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Official Tiger Car Crash/Infidelity Thread


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I don't think the sponsors can all be lumped into one group or marketing philosophy.

Accenture wanted to emphasize commitment to professionalism. http://www.nytimes.com/imagepages/20...nture_CA0.html (And the unfortunate tag line: "We know what it takes to be a tiger.")

IMO Heuer did want to trade off an image that encompassed more than golf: "It is both his character and his achievements that make Tiger Woods unique" http://www.tagheuer.com/the-brand/st...aphy/index.lbl

Gillette used a "champions" theme. On the other hand, it's part of Proctor and Gamble which traditionally cultivates a wholesome "family-friendly" image.

AT&T; didn't have a Woods "theme" but used his photo image and let viewers draw their own association.

Nike - well, they have always embraced the "hipness" factor.

If Woods returns, plays well, and presents a "reformed" image, I have no doubt he will secure more endorsements, whether from the same or different sponsors.
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I don't think the sponsors can all be lumped into one group or marketing philosophy.

I do. They hired Tiger because he's a good athlete and they wanted to use him to market primarily or solely to men.

Professionalism = golf. Character = as a competitor... determination, willpower, etc.... which helps him win at golf. The whole rest of that page talks about golf. There's Accenture and Tag Heuer. Neither of those talk about anything but Tiger as an athlete, with a single mention of "character" which is clearly something that allows Tiger to succeed at golf. Nobody knows anything about Tiger's character off the golf course, so it makes no sense that Tag (which hasn't dropped Tiger Woods, btw) would try to cash in on something nobody even knew about. The continued use of "character" two months after the cheating became public knowledge further support the idea that it's about his character as a competitor.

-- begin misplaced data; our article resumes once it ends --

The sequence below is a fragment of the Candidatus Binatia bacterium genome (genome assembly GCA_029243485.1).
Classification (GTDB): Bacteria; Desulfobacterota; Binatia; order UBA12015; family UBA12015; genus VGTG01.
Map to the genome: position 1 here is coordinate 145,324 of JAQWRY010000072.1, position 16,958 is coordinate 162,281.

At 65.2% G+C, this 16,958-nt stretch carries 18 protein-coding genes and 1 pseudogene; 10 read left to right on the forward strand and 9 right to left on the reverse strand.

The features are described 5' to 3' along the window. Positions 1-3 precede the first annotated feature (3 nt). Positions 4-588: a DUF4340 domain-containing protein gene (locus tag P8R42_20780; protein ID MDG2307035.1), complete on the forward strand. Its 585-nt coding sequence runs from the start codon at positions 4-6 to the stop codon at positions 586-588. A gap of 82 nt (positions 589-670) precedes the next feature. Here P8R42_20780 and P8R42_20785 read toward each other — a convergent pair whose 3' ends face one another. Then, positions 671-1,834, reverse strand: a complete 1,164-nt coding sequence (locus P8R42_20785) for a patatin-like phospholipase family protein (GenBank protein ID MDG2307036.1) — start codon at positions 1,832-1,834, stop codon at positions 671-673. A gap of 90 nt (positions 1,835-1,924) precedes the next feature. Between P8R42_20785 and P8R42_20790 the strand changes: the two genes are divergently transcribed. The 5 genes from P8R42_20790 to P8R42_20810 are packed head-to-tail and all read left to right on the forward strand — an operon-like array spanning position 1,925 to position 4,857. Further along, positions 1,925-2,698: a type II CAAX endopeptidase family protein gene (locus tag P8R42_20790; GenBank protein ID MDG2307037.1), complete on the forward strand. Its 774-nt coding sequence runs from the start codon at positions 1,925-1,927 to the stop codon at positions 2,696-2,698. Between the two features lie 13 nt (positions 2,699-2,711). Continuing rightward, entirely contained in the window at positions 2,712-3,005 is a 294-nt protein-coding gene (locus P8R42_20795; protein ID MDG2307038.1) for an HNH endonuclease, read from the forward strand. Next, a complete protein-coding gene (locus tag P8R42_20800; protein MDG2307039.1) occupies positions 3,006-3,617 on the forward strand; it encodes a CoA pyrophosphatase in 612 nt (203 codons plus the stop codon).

Gillette used a "champions" theme. On the other hand, it's part of Proctor and Gamble which traditionally cultivates a wholesome "family-friendly" image.

Who cares about the role all of P&G; normally takes? AT&T; too. Nike too. Nike has a huge women's division that dwarfs probably 99% of the companies in the world - that doesn't mean they've ever seen Tiger as a great way to sell to women or used him to market to women.

Tiger's ads have always been intended for men and have played off his image as a great athlete. That's it.
If Woods returns, plays well, and presents a "reformed" image, I have no doubt he will secure more endorsements, whether from the same or different sponsors.

Blah. Seriously, does anyone care what products Tiger endorses? Do any of you buy things because someone you've never met endorses them? Who cares how Tiger made money, particularly if you never contributed to it by buying a product because he endorsed it? Why are people acting like they were personally injured by Tiger Woods?

I couldn't care less about his past endorsements or his future ones, but I don't particularly care to see common sense so thoroughly abused, either.
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Peyton is a great example of a guy being paid as an athlete and nothing more. .

therefore, peyton is not a fitting candidate to compare with tiger. tiger is a global brand. peyton is an american icon. the fact that peyton is doing well off field despite whatever rumors and tiger is in hiding is self explanatory in that their situations have never been remotely similar.

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therefore, peyton is not a fitting candidate to compare with tiger. tiger is a global brand. peyton is an american icon.

That doesn't even make sense. Both are paid well because they're good athletes.

Football isn't quite the global sport - nor is Peyton "Cablinasian" - like Tiger, but the fact remains that both are paid REALLY well to endorse products because they're good athletes.